Much Ado About Nothing | Critical Essay by Hugh M. Richmond

This literature criticism consists of approximately 24 pages of analysis & critique of Much Ado About Nothing.
This section contains 7,007 words
(approx. 24 pages at 300 words per page)
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Critical Essay by Hugh M. Richmond

SOURCE: Richmond, Hugh M. “Much Ado About Notables.” Shakespeare Studies 12 (1979): 49-63.

In the following essay, Richmond traces the historical precedent for the villainous Don John in Much Ado about Nothing and proposes literary analogues for the play's comic lovers, Beatrice and Benedick.

From Robert Greene's Groatsworth of Wit, with its bitter warnings to his colleagues against upstart plagiarists, down to Geoffrey Bullough's recent encyclopedic account of Shakespeare's sources and analogues,1 Shakespeare's capacity to build on other men's work has been recognized as intrinsic to his mode of composition as an Elizabethan dramatist. As we shall see, even such a play as Love's Labor's Lost, which lacks literary sources, reflects detailed and systematic exploitation of the lives and personalities of the contemporary French aristocrats whose names recur in the majority of the play's principal characters...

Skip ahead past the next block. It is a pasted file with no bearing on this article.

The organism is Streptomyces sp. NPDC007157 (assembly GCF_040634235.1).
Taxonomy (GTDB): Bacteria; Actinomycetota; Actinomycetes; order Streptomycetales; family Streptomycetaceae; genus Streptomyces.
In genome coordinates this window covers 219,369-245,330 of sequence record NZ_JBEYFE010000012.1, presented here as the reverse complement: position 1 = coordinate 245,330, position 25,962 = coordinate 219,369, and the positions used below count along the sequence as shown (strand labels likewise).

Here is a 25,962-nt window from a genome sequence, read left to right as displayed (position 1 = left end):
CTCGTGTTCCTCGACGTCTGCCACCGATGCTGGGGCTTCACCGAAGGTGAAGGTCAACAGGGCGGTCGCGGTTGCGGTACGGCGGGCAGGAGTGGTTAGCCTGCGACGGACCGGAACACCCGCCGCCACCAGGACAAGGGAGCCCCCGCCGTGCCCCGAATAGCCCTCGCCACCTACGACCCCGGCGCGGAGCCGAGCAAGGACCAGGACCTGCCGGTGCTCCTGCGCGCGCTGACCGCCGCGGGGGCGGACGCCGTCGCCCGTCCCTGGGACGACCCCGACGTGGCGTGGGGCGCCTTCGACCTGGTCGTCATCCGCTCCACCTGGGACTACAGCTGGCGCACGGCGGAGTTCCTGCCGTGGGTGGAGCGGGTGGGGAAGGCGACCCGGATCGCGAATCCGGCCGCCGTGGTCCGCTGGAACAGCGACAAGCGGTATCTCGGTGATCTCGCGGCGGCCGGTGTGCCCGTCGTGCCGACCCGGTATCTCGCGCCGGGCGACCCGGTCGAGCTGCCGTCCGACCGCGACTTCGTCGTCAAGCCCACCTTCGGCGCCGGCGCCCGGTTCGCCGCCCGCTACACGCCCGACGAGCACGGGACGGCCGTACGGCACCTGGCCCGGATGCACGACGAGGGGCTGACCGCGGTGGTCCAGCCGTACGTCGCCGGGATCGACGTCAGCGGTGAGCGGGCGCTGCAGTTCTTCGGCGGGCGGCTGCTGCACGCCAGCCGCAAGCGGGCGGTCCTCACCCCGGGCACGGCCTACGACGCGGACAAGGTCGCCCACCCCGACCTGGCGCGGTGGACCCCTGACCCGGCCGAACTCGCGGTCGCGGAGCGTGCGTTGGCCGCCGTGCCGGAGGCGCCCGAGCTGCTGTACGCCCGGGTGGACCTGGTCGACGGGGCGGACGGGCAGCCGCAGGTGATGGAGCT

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This section contains 7,007 words
(approx. 24 pages at 300 words per page)
Buy the Critical Essay by Hugh M. Richmond